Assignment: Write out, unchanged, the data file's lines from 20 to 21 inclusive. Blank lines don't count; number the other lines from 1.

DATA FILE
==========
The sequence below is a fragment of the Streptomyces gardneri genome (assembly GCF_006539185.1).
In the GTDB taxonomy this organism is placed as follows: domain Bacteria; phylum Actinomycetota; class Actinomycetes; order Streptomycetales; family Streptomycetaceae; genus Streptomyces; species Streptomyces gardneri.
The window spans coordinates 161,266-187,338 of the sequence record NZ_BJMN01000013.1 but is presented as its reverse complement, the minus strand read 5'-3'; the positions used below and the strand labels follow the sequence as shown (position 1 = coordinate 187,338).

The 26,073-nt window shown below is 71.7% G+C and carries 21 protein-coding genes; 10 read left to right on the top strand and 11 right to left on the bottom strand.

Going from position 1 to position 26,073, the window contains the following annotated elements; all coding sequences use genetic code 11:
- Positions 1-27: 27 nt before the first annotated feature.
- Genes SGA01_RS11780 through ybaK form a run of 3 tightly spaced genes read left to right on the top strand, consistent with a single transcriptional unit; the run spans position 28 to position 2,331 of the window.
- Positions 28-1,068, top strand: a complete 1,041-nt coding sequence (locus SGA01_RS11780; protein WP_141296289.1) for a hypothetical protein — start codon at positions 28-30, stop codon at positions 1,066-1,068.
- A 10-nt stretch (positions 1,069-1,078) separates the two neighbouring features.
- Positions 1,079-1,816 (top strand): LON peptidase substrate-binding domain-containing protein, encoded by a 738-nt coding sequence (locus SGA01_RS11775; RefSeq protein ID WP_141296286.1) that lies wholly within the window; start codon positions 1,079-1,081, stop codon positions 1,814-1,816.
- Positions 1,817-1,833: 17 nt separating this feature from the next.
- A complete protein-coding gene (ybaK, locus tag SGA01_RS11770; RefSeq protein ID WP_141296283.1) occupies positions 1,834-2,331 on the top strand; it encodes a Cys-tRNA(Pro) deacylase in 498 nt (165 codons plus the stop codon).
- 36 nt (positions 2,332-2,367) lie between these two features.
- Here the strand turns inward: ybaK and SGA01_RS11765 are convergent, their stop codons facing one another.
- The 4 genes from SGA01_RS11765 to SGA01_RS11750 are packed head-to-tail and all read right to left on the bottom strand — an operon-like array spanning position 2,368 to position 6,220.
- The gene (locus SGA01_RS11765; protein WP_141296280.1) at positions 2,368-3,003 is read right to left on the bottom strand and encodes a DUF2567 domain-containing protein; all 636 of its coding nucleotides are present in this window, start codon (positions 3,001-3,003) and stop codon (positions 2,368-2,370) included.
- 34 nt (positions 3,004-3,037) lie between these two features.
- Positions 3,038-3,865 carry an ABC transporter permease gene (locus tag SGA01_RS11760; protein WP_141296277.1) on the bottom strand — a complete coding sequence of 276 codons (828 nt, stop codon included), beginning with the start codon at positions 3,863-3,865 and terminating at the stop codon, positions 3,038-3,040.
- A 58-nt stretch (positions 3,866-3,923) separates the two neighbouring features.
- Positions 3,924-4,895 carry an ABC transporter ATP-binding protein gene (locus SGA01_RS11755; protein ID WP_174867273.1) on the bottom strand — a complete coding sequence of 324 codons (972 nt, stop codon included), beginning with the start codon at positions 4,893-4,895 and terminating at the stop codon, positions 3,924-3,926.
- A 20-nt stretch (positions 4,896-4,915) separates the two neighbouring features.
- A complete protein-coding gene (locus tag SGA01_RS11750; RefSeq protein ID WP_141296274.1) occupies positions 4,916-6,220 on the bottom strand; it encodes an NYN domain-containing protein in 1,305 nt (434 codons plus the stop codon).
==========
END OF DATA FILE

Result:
- Positions 3,924-4,895 carry an ABC transporter ATP-binding protein gene (locus SGA01_RS11755; protein ID WP_174867273.1) on the bottom strand — a complete coding sequence of 324 codons (972 nt, stop codon included), beginning with the start codon at positions 4,893-4,895 and terminating at the stop codon, positions 3,924-3,926.
- A 20-nt stretch (positions 4,896-4,915) separates the two neighbouring features.